# Units for log reaction times

**Posted:**November 28, 2010

**Filed under:**data analysis, mathematics Leave a comment

In psychological experiments, it is common to measure reaction time in the response of a subject (an experimental participant). In inferential statistics, reaction times are typically log-transformed because raw reaction times are skewed to the high. This is because there is a lower physical limit to how fast participants can respond, but not an upper one. Many statistical tests assume a normal distribution of the dependent variable, and thus, reaction times are log-transformed to reduce skew.

What happens to the units when we take the logarithm of a reaction time? A reaction time is measured in some unit of time, [T], e.g. seconds. But we cannot take the logarithm of a dimensioned quantity! The logarithm is defined as the inverse of exponentiation:

where .

Dimensional homogeneity must be preserved under equality; that is, the units of must be the same as the units of and the units of must be the same as the units of . Thus, must all be unitless: in particular, **the logarithmic function does not admit a dimensioned quantity as an argument, and a log-transformed quantity is unitless**. Note that dimensional analysis is essentially type checking, where the types are physical units.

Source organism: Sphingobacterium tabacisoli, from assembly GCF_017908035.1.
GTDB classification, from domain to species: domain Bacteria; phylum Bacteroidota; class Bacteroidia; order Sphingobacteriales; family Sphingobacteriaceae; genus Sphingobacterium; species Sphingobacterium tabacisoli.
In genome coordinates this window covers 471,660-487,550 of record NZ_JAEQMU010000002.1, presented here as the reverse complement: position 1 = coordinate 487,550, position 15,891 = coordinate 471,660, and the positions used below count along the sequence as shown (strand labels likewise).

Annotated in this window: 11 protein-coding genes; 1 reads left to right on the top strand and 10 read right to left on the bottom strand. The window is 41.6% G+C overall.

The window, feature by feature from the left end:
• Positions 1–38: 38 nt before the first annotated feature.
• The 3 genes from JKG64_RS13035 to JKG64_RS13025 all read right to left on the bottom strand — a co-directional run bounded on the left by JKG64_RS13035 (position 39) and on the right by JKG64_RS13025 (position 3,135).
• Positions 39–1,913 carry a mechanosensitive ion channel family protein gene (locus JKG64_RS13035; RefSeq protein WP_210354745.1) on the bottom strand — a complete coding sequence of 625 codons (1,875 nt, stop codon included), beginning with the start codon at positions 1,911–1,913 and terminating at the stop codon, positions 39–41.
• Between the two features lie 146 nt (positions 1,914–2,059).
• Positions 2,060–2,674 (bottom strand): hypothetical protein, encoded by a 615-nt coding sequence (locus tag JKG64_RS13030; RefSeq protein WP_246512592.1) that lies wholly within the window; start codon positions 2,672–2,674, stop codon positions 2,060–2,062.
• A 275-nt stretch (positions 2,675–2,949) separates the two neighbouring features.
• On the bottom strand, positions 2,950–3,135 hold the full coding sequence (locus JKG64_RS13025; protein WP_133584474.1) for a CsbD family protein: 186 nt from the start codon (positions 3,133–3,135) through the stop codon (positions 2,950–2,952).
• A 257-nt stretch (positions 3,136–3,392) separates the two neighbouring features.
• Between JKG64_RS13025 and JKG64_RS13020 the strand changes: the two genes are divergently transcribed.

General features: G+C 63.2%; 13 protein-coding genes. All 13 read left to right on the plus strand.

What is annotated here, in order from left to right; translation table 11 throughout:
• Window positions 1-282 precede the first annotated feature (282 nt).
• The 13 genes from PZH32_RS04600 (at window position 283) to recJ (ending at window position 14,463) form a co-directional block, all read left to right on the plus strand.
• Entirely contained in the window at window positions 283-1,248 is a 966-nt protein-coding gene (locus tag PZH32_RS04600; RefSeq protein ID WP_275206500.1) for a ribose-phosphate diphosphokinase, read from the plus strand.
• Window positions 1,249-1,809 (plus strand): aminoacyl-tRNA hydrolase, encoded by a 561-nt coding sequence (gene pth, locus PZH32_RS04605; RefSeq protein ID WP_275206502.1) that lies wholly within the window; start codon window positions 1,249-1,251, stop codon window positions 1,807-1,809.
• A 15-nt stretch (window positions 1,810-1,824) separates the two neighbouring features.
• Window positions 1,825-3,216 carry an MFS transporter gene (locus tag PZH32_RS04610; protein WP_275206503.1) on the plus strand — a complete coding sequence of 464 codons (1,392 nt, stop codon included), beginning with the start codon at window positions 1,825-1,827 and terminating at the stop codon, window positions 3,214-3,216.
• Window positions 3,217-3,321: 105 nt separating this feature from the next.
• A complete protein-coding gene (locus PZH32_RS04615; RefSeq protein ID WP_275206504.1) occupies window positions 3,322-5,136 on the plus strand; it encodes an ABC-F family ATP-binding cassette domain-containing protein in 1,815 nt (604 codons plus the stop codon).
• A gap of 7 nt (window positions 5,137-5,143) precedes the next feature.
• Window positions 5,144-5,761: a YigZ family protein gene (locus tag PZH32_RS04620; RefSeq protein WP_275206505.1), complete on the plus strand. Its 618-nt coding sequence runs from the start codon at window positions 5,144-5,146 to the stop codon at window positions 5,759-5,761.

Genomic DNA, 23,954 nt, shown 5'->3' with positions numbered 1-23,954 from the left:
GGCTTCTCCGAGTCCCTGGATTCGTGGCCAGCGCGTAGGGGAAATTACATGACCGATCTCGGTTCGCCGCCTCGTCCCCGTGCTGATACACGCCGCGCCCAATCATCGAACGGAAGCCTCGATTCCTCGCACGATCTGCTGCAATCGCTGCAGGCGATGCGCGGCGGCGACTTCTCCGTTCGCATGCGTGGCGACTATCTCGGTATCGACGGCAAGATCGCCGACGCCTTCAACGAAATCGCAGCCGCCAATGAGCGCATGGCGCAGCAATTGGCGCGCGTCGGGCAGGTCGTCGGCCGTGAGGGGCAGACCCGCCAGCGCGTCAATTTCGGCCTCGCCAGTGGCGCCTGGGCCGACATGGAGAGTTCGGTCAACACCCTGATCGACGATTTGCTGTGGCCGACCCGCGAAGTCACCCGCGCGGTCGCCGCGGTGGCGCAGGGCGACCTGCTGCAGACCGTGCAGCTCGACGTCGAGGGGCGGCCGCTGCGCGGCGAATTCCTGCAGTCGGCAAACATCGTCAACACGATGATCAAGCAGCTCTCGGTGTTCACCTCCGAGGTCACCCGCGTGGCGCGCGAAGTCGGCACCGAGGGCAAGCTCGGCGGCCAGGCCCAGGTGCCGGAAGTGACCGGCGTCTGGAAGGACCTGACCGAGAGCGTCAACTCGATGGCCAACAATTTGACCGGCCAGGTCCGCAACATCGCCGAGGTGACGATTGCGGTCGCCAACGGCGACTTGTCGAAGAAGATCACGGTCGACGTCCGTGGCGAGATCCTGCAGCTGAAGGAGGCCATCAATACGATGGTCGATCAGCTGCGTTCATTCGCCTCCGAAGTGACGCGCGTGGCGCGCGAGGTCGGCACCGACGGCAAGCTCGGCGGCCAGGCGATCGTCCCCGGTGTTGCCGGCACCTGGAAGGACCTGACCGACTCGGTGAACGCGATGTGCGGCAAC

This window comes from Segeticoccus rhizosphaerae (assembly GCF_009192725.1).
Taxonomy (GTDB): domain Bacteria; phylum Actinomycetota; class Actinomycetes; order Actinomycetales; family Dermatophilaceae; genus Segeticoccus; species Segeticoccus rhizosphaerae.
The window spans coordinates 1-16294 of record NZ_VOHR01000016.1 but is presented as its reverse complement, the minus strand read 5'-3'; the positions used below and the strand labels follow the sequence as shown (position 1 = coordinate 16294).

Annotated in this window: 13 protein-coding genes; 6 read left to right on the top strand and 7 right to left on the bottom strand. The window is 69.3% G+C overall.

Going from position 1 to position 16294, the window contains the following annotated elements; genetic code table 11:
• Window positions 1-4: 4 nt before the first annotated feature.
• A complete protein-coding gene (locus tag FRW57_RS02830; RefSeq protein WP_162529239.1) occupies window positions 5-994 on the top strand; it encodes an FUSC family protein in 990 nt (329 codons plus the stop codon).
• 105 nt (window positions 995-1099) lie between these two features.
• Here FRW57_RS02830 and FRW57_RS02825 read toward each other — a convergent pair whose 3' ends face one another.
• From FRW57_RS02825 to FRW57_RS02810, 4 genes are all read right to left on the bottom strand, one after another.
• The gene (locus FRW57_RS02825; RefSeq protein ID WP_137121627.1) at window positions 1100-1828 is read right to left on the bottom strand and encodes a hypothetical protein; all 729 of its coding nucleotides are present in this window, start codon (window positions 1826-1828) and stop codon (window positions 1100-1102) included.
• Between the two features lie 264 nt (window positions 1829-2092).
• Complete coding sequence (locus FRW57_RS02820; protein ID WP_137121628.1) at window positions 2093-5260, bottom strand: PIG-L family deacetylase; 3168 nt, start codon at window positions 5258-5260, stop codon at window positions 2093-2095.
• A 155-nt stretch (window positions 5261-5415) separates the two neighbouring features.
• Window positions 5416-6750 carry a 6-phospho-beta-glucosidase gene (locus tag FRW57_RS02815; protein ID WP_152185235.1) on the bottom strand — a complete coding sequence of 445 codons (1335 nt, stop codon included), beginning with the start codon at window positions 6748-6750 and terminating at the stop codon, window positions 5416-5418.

So when we log transform a reaction time, e.g. , what we actually mean is which we can also write as . **Since the logarithmic function admits only unitless arguments, we must take the logarithm of a ratio of reaction times**. In physical systems, there is often a natural standard reference value to take the ratio to, as for pressure (standard atmospheric pressure), but there isn’t such a natural standard that I know of for reaction times. So one can take the ratio with respect to a unit quantity in the units the reaction time was measured in, as shown above.

Thus, in labeling a plot or table of log-transformed reaction times, it is incorrect to write *log RT (s)*. Instead, one should write * log (RT/s)* or * log (RT/[s])* or maybe *log RT (RT in s)*. We still want to know what units the raw reaction times were measured in, since they scale the log-transformed values!

For an expanded discussion of these topics, see Can One Take the Logarithm or the Sine of a Dimensioned Quantity or a Unit? Dimensional Analysis Involving Transcendental Functions by Chérif F. Matta and Lou Massa and Anna V. Gubskaya and Eva Knoll, to appear in the *Journal of Chemical Education*.